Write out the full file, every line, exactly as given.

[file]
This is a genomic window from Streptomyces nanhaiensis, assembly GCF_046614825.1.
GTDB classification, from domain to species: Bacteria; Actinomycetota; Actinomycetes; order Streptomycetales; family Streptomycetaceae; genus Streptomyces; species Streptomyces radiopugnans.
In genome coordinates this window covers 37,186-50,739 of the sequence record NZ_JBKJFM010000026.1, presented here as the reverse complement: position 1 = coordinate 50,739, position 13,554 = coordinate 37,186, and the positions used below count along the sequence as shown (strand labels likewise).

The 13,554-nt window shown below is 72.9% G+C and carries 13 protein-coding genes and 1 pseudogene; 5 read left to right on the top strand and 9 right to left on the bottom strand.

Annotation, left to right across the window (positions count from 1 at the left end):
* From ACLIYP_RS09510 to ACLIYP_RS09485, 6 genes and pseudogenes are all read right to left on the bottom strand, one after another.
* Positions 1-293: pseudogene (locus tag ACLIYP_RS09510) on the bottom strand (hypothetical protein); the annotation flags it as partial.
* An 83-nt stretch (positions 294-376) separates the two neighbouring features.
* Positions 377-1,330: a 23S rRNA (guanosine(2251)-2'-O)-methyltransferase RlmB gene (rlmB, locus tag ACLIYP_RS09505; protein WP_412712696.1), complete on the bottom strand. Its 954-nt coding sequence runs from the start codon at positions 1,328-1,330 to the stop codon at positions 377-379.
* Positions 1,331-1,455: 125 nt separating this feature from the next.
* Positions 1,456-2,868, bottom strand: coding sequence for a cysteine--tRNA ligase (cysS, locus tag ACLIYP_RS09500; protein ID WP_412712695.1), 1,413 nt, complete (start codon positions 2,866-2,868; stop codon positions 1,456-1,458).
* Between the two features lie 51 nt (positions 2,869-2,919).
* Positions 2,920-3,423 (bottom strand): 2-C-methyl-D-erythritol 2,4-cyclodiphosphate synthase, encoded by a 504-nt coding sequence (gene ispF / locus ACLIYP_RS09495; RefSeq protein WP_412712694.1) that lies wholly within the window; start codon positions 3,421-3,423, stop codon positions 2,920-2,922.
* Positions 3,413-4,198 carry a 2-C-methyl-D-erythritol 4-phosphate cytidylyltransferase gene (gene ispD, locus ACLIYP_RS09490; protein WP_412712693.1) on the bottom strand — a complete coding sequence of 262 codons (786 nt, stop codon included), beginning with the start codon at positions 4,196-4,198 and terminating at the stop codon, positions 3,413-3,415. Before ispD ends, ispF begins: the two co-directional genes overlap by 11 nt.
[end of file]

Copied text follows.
This is a genomic window from Streptomyces nanhaiensis, assembly GCF_046614825.1.
GTDB classification, from domain to species: Bacteria; Actinomycetota; Actinomycetes; order Streptomycetales; family Streptomycetaceae; genus Streptomyces; species Streptomyces radiopugnans.
In genome coordinates this window covers 37,186-50,739 of the sequence record NZ_JBKJFM010000026.1, presented here as the reverse complement: position 1 = coordinate 50,739, position 13,554 = coordinate 37,186, and the positions used below count along the sequence as shown (strand labels likewise).

The 13,554-nt window shown below is 72.9% G+C and carries 13 protein-coding genes and 1 pseudogene; 5 read left to right on the top strand and 9 right to left on the bottom strand.

Annotation, left to right across the window (positions count from 1 at the left end):
* From ACLIYP_RS09510 to ACLIYP_RS09485, 6 genes and pseudogenes are all read right to left on the bottom strand, one after another.
* Positions 1-293: pseudogene (locus tag ACLIYP_RS09510) on the bottom strand (hypothetical protein); the annotation flags it as partial.
* An 83-nt stretch (positions 294-376) separates the two neighbouring features.
* Positions 377-1,330: a 23S rRNA (guanosine(2251)-2'-O)-methyltransferase RlmB gene (rlmB, locus tag ACLIYP_RS09505; protein WP_412712696.1), complete on the bottom strand. Its 954-nt coding sequence runs from the start codon at positions 1,328-1,330 to the stop codon at positions 377-379.
* Positions 1,331-1,455: 125 nt separating this feature from the next.
* Positions 1,456-2,868, bottom strand: coding sequence for a cysteine--tRNA ligase (cysS, locus tag ACLIYP_RS09500; protein ID WP_412712695.1), 1,413 nt, complete (start codon positions 2,866-2,868; stop codon positions 1,456-1,458).
* Between the two features lie 51 nt (positions 2,869-2,919).
* Positions 2,920-3,423 (bottom strand): 2-C-methyl-D-erythritol 2,4-cyclodiphosphate synthase, encoded by a 504-nt coding sequence (gene ispF / locus ACLIYP_RS09495; RefSeq protein WP_412712694.1) that lies wholly within the window; start codon positions 3,421-3,423, stop codon positions 2,920-2,922.
* Positions 3,413-4,198 carry a 2-C-methyl-D-erythritol 4-phosphate cytidylyltransferase gene (gene ispD, locus ACLIYP_RS09490; protein WP_412712693.1) on the bottom strand — a complete coding sequence of 262 codons (786 nt, stop codon included), beginning with the start codon at positions 4,196-4,198 and terminating at the stop codon, positions 3,413-3,415. Before ispD ends, ispF begins: the two co-directional genes overlap by 11 nt.